Din Tai Fung, the Taiwanese restaurant specializing in xiao long bao, opens its first Las Vegas location at Aria. The restaurant replaces Aria Cafe, once known as the largest 24-hour café on the Strip.
The Shanghai-style soup dumplings feature Kurobuta pork and broth that bursts open on the first bite. Diners should drop one dumpling on a spoon with a sauce made at the table by the customer, and poke it open with chopsticks to release the soup inside before eating. The restaurant suggests combining three parts vinegar to one part soy sauce, and then adding fresh ginger to complete the dip.
“Some of our guests just can’t wait to put everything in their mouth,” says James Fu, a chef with Din Tai Fung who is in Las Vegas to train the staff. A QR code on the menu includes instructions on how to eat the soup dumplings as well.
The restaurant estimates it will make 10,000 soup dumplings daily.
A glassed in kitchen at the front of the 5,580-square-foot restaurant gives diners a glimpse into how xiao long bao is made. Chefs work on metal tables to stretch and roll dough, then pull off up to 5.2 grams for each dumpling. Each piece of dough gets rolled into a circle, then filled. The chef then makes 18 folds, the golden ratio, swirled at the top to contain the 5 grams pork to 16 grams dough. Humidifiers in the room add some much-need moisture in the air. Bamboo baskets filled with XLB go onto a steamer for three minutes and 30 seconds before being sent out to awaiting diners.
“The only thing that makes them taste different or slightly different is because of the pork from a different regions,” Fu notes.
A jaunty bao zai, one of the dumpling kids mascots, greets diners at the front of the restaurant.
While xiao long bao is the star of the show, Din Tai Fung offers much more on its menu. Sauteed string beans with garlic are just as addictive as the XLB, while appetizers such as sweet and sour pork baby back ribs bring a classic take on the popular Shanghainese dish.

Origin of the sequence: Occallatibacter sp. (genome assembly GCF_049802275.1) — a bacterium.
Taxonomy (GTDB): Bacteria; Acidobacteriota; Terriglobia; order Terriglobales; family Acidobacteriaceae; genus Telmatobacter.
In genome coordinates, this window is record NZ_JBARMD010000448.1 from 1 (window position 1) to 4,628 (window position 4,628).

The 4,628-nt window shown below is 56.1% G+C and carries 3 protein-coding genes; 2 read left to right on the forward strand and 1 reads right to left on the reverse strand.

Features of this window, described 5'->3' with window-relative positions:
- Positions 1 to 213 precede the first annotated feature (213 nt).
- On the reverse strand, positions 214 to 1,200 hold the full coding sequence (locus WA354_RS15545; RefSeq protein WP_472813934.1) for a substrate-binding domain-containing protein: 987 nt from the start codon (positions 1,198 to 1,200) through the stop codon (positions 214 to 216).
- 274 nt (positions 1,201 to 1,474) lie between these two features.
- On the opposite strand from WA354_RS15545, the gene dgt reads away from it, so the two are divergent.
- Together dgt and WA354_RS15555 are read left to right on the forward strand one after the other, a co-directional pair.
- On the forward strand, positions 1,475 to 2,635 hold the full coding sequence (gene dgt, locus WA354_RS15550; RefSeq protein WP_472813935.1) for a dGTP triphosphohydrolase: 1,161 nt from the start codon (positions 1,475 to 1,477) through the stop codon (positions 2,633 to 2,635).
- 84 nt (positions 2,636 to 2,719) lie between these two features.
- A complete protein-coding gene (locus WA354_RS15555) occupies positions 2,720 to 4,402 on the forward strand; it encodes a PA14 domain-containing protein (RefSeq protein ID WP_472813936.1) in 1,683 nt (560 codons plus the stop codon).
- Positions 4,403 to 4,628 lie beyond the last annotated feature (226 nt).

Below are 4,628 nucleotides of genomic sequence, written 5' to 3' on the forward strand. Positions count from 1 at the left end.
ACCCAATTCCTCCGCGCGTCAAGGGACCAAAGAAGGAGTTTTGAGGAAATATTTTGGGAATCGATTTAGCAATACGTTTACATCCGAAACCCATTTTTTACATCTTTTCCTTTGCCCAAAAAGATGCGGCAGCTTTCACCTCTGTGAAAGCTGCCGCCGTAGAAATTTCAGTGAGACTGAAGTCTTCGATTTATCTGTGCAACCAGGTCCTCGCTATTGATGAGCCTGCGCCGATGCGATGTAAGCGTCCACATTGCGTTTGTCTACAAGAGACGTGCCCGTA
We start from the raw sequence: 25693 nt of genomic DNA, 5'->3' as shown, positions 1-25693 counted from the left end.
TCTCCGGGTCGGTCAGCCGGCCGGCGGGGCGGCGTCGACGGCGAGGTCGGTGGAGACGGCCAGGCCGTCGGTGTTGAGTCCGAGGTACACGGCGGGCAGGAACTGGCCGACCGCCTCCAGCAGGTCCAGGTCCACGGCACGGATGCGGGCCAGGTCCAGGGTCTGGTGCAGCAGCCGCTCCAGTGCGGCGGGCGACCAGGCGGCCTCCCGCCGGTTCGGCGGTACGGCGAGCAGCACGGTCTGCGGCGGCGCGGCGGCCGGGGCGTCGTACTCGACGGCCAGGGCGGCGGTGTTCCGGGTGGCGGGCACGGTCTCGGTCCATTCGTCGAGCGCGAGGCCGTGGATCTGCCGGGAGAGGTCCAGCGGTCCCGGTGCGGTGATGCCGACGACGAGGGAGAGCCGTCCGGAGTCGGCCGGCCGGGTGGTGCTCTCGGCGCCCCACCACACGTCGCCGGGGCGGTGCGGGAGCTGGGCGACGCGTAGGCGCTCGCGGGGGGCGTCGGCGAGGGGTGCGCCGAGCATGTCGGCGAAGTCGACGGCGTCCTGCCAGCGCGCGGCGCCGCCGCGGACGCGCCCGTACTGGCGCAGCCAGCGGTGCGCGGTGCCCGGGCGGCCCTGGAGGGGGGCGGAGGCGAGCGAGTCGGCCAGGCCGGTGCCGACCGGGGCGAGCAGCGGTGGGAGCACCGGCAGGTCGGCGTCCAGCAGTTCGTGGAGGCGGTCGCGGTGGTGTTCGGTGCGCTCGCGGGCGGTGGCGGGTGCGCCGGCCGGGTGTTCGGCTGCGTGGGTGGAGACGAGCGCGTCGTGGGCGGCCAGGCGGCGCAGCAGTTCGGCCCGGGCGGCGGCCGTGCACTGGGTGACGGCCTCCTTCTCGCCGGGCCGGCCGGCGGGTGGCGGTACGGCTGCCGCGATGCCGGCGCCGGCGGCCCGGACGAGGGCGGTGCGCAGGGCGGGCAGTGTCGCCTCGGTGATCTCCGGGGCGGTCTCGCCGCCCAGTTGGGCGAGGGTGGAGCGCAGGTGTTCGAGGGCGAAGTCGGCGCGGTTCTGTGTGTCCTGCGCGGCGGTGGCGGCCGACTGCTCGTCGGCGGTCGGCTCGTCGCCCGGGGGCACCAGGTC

Other versions of the dumplings come with truffle and blue crab, Jidori chicken, and vegetable and mushroom with glass noodles, bok choy, dried bean curd, and shiitake mushrooms. The restaurant also offers noodle dishes such as braised beef noodle soup, Jidori chicken wontons with spicy sauce, shrimp fried noodles, and vegetarian noodles with sesame sauce.
The restaurant also offers chocolate xiao long bao for dessert with chocolate lava as the filling, and red bean buns
Din Tai Fung also features a cocktail program unique to the brand with seasonal boba renditions. For fall, the restaurant has spiced boba with dark rum, ginger syrup, half and half, black tea, and two dashes of bitters.
Bentel & Bentel designed the space. Diners can look out through a 40-foot glass wall with views of Vdara’s architecture and Nancy Rubins’ “Big Edge” art installation. Cliffs made from hundreds of stacked stones and paintings from Parker Ito that originally debuted at Art Basel decorate the space. The works intertwine Ito’s Japanese heritage with his experiences in Las Vegas, while depicting his unconventional studio practice that uses photography, painting, and printmaking techniques.
Din Tai Fung got its start in Taiwan in 1972 when Bing-Yi Yang decided to make soup dumplings instead of cooking oil. Japanese tourists fell in love with the intricate dumplings, which helped launch a worldwide dumpling empire that now stretches across 13 countries. This year marks the 20th anniversary of the restaurant’s expansion to the United States, where long lines of diners would wait up to two hours for a coveted table at the original location in Arcadia, California, which closed earlier this year.
Din Tai Fung, Aria, 3730 Las Vegas Blvd. S. Open daily from 4 to 11 p.m. Reservations recommended.
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